If the current global economic crisis continues to deteriorate, more than 50 million people worldwide could be forced out of employment in 2009, totaling some 200 million workers globally, the International Labor Office (ILO) announced on Jan. 28.
This worst case scenario will bring the global unemployment rate up to 7.1 percent. The rate is speculated to be even worse in developed economies like the European Union.
On a regional basis, the largest increase in unemployment is accounted for by the developed economies—such as North America, the European Union, and Australia—as a result of the economic recession triggered by the sub-prime loan disaster and the ensuing global financial crisis. The size of these developed economies makes its impact on other regions of the world highly significant.
The people of the developing countries in Africa and the Middle-East, which are poverty stricken and enduring unemployment rates above 11 percent, could be hit severely because foreign aid is likely to be reduced.
ILO Director General Juan Somavia said, in conjunction with the release of the report, the worst case scenario is not exaggerated but realistic. Many governments are taking measures to prevent the situation from turning into a social destabilization factor with political and security implications.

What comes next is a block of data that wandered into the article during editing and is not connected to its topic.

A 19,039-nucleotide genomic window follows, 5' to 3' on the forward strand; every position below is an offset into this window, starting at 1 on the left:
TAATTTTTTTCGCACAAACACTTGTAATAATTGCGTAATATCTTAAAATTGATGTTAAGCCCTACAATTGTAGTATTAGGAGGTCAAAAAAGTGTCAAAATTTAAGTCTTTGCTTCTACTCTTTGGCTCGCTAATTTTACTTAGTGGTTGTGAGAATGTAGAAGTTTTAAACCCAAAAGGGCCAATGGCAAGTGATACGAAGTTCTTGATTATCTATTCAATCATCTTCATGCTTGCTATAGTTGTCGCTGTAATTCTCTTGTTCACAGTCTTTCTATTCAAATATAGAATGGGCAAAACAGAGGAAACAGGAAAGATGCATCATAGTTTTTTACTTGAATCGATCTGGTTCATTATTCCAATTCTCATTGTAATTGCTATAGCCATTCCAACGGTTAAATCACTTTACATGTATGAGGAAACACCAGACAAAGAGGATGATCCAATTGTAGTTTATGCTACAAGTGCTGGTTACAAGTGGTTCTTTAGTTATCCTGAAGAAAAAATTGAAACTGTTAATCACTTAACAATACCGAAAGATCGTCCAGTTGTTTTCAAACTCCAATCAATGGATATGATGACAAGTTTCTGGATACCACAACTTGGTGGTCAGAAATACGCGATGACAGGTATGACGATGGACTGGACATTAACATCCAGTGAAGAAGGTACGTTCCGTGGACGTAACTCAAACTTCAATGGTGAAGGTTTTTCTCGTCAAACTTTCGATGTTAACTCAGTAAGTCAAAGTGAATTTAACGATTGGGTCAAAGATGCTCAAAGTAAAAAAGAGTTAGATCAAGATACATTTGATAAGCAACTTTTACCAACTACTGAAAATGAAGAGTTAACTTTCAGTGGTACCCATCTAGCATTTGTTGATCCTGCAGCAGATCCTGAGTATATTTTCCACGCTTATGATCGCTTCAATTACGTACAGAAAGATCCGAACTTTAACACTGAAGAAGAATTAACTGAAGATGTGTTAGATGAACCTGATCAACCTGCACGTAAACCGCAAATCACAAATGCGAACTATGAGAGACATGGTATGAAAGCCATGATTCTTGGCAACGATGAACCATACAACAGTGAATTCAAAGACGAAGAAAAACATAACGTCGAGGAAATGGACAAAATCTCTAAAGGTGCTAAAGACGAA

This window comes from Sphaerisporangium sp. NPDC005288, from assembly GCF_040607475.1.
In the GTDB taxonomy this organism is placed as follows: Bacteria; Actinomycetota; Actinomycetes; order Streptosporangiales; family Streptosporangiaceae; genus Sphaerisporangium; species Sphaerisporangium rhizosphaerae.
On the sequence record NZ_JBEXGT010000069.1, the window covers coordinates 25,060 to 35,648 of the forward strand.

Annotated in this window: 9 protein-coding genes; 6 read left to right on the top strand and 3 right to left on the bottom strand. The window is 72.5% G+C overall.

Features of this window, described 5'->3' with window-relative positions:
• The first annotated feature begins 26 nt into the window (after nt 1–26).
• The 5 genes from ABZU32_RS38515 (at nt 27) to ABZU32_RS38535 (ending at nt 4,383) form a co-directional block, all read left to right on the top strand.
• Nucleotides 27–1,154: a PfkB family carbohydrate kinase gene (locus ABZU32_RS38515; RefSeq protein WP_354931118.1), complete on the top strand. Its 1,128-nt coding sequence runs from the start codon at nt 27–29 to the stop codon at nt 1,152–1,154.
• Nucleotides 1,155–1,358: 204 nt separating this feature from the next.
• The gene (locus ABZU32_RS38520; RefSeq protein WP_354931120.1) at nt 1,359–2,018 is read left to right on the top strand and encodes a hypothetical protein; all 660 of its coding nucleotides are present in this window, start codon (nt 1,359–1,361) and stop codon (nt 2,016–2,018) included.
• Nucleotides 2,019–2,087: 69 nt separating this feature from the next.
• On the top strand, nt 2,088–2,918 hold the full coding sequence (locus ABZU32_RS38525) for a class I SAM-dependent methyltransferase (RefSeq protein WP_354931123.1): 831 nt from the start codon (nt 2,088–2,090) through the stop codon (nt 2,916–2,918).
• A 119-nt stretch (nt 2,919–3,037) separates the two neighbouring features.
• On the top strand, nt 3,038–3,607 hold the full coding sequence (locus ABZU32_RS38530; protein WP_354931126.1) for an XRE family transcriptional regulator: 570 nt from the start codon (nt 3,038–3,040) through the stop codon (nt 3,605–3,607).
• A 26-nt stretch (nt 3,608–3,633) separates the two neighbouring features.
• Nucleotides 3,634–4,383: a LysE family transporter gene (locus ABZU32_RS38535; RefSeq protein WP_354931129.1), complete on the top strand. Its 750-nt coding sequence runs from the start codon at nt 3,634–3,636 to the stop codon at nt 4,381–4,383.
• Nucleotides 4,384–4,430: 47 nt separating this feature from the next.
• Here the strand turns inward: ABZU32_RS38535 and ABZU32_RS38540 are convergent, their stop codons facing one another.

Social unrest in some countries in Eastern Europe is already being reported by the mass media.
On Jan. 26, violent demonstrations by citizens forced the Iceland government to resign. The angry citizens blamed the government for driving the once prosperous country into bankruptcy and high unemployment. In Greece, Lithuania and Latvia, demonstrations triggered by economic issues turned violent.
Forecasts by the European Commission released on Jan. 19 show a loss of 3.5 million jobs in 2009, as the economies plunge further down, bring the unemployment rate to 8.75 percent. European governments have pledged to make jobs the highest priority. The ILO report appeals to governments to act even more decisively on the issue.
The ILO report on the global job crisis, resulting from the economic downturn, is supported by another report on the world economic outlook, released on the same day by International Monetary Fund (IMF). According to the IMF, the global economic growth in 2009 will drop to almost a standstill at 0.5 percent before a turnaround in 2010.